Why then is there a parent-expert disconnect?

The study demonstrates that a small proportion of parents were concerned about the impact of COVID on their own children. But experts have expressed much greater concern, focusing on trends in student test scores, attendance and other measures of engagement. The report sought to probe the reasons for this apparent disconnect.

  • Caretakers don’t think much about test scores; experts do

According to this study’s interviews, when it comes to judging student performance, caretakers relied on grades, other school-reported measures of student progress and their own observations of their children’s work and work ethic, rather than standardized test scores.

Only five of the 40 caretakers who participated in the study mentioned their child’s performance on standardized tests, while all mentioned grades (on assignments, on class tests, on report cards). Standardized test results were not salient considerations regarding children’s well-being. On the other hand, experts’ judgments about the academic impacts of COVID are usually based on changes in standardized test scores. Because parents failed to mention their childrens’ academic standing on standardized tests, the researchers concluded this data source was not as relevant to caretakers.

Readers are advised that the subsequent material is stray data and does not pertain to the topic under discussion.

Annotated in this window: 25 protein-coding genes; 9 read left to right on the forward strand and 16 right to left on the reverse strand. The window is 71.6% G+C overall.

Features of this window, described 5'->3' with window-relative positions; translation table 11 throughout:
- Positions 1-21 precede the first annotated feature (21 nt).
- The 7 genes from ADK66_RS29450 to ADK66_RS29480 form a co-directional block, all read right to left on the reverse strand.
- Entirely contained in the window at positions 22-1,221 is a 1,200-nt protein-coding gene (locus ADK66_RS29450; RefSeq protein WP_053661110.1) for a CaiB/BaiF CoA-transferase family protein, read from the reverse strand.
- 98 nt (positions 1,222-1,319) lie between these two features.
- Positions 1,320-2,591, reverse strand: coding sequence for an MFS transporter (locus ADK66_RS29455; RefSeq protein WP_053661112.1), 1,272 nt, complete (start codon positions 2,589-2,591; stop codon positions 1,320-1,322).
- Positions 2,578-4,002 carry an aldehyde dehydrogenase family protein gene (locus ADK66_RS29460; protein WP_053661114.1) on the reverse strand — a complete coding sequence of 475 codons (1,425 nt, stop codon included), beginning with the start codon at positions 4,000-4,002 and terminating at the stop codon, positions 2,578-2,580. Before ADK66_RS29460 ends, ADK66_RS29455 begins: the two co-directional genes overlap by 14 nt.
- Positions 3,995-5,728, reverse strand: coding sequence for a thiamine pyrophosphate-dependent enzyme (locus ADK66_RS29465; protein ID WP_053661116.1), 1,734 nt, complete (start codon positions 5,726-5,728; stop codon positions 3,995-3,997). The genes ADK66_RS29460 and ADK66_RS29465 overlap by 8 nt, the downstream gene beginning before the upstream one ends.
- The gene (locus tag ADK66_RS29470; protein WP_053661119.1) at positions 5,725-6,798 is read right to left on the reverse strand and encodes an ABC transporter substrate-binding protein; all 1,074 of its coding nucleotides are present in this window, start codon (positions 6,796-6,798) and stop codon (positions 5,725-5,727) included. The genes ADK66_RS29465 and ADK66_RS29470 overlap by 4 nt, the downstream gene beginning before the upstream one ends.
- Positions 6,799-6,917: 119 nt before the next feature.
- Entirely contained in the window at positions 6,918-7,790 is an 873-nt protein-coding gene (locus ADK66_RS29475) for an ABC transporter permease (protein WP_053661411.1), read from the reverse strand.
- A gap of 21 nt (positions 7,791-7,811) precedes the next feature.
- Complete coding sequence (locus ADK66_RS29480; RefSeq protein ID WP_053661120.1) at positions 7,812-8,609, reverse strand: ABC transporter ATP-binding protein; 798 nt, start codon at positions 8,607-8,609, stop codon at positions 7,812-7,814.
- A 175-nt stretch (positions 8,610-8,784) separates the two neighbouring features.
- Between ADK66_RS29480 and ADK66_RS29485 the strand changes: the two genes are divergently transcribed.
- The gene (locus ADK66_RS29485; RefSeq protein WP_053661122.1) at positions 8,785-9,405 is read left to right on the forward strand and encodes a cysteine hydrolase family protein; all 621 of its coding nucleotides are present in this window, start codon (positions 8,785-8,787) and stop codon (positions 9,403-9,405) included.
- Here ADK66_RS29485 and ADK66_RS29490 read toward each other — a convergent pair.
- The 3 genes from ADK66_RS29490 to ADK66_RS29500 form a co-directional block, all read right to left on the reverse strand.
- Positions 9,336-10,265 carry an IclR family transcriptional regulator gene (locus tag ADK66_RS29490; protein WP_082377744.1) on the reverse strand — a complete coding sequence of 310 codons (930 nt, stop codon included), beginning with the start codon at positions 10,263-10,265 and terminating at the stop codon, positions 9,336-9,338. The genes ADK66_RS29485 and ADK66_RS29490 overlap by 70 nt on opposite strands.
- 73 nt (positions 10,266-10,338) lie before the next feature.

• Some caretakers perceived problems caused by COVID—but often among other children, not their own

Several caregivers in the study were aware of the damages caused by COVID among other children, specifically children of some other demographic group or in some other kind of school, rather than their own child. The researchers found that to be striking.